Can you name the original seven astronauts?
I could once and still can, with time to think about them: Deke Slayton, Alan Shephard, Wally Schirra, Gus Grissom, John Glenn, Gordon Cooper and Scott Carpenter.
As a young reporter for Houston's NBC station in the late 1960s and early 70s I got to meet and report on some of these guys and their families.
Their lives have been immortalized in the book and film The Right Stuff and more recently in Apollo 13, starring Tom Hanks in Jim Lovell's role. These astronauts, as they were called, were test pilots who volunteered for an adventure previously known and dreamed about only by science fiction writers.
Anyone who grew up with the space program and shed a tear on the night that Neil Armstrong and Buzz Aldrin walked on the moon July 20, 1969, will never forget it. We had beaten the Russians and felt pride in our nation.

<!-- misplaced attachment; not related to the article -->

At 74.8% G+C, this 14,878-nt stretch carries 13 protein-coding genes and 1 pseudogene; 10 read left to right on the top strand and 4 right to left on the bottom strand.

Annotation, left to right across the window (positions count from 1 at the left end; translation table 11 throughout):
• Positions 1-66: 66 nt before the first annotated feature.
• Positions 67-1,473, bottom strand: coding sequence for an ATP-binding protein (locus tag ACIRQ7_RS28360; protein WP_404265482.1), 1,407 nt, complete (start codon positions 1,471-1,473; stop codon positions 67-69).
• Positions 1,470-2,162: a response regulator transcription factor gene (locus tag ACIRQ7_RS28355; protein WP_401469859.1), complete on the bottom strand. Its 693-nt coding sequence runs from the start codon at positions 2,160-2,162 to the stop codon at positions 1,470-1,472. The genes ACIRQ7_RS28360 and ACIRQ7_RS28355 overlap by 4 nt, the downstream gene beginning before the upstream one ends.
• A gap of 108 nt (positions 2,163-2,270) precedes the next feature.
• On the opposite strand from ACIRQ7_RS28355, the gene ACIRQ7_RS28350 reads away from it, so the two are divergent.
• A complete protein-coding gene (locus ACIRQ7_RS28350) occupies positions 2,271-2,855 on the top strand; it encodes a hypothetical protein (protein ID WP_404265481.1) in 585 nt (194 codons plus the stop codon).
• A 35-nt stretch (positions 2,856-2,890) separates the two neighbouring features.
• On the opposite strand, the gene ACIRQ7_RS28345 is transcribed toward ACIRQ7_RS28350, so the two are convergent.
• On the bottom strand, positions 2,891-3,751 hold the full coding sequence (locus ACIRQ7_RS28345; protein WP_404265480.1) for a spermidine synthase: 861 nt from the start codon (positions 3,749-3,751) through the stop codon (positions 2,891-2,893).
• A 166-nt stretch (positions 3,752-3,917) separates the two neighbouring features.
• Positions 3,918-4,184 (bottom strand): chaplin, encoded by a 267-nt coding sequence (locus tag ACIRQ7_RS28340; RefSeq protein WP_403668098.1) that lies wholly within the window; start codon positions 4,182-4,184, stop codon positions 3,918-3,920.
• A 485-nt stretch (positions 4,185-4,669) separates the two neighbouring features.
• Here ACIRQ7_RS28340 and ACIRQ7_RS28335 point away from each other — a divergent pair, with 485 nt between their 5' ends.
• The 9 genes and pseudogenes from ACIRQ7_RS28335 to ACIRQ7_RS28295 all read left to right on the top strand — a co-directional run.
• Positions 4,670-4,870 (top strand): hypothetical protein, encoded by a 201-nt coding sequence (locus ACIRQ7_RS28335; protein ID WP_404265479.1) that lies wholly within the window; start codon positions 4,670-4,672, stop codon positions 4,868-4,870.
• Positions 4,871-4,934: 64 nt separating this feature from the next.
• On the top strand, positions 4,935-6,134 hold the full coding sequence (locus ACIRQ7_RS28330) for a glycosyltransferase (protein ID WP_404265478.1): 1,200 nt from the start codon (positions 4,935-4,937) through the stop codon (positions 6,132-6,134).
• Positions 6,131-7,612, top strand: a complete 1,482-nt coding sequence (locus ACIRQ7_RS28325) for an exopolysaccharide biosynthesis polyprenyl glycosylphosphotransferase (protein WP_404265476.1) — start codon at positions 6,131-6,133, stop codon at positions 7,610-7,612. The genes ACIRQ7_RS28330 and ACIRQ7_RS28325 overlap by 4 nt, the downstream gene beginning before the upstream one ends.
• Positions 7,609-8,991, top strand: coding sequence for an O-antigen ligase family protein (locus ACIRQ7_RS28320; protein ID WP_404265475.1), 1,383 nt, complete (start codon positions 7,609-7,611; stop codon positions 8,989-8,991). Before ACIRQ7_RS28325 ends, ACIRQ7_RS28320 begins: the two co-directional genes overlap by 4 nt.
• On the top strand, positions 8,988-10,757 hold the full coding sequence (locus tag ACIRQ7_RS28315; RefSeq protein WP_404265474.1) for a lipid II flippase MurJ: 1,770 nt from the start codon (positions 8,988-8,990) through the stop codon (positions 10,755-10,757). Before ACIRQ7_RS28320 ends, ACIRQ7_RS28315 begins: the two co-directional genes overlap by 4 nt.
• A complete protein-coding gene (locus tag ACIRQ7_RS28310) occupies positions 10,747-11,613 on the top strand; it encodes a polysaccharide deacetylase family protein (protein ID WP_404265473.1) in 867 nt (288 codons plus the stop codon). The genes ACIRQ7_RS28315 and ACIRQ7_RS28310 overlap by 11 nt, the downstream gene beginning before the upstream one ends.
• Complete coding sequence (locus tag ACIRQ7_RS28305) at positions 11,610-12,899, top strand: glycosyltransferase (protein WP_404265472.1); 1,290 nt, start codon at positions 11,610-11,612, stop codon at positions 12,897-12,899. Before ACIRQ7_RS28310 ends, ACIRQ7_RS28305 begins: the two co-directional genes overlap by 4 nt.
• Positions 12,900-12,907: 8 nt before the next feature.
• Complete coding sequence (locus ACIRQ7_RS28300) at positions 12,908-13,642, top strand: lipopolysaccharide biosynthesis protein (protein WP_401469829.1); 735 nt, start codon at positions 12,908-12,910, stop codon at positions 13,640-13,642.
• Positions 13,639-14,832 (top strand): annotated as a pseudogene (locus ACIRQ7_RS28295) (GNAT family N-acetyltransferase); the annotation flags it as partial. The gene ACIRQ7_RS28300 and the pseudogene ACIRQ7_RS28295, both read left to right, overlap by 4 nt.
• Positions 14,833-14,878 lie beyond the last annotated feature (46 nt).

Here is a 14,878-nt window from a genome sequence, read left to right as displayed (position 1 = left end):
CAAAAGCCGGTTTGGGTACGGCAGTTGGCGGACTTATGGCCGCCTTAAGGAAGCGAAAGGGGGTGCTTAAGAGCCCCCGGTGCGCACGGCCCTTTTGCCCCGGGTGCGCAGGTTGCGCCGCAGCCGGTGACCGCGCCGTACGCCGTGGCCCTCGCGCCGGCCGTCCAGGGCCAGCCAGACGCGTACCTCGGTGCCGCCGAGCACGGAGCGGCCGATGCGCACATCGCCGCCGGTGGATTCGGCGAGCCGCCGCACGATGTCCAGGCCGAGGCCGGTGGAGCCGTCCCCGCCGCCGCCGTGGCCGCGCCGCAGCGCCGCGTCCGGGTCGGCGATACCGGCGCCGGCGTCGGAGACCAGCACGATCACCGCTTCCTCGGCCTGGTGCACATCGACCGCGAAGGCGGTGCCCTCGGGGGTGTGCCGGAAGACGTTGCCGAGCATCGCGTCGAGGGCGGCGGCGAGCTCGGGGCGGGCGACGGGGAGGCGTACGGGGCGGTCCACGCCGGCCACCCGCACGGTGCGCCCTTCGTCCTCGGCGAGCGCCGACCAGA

There was a special relationship between the press and NASA. The press acted as cheerleaders for the space program, which helped it achieve its goals. We were like kids, vicariously living an adventure through the astronauts.
The astronauts who followed the original seven were no less brave, though they were less well-known. That's the way with pioneers. We remember Columbus, but who came next?
The seven who died on the Columbia, like those who died on the Challenger and on the Apollo One launch pad, set an example of excellence and selflessness for the rest of us to follow.
I found a line from Gus Grissom that puts the astronauts' daring into perspective. Gus said, "If we die, we want people to accept it. We're in a risky business and we hope that if anything happens to us it will not delay the program. The conquest of space is worth the risk of life."
The conquest of space! What an audacious undertaking.
And it is worth it, isn't it?
And that's Column One for this week.
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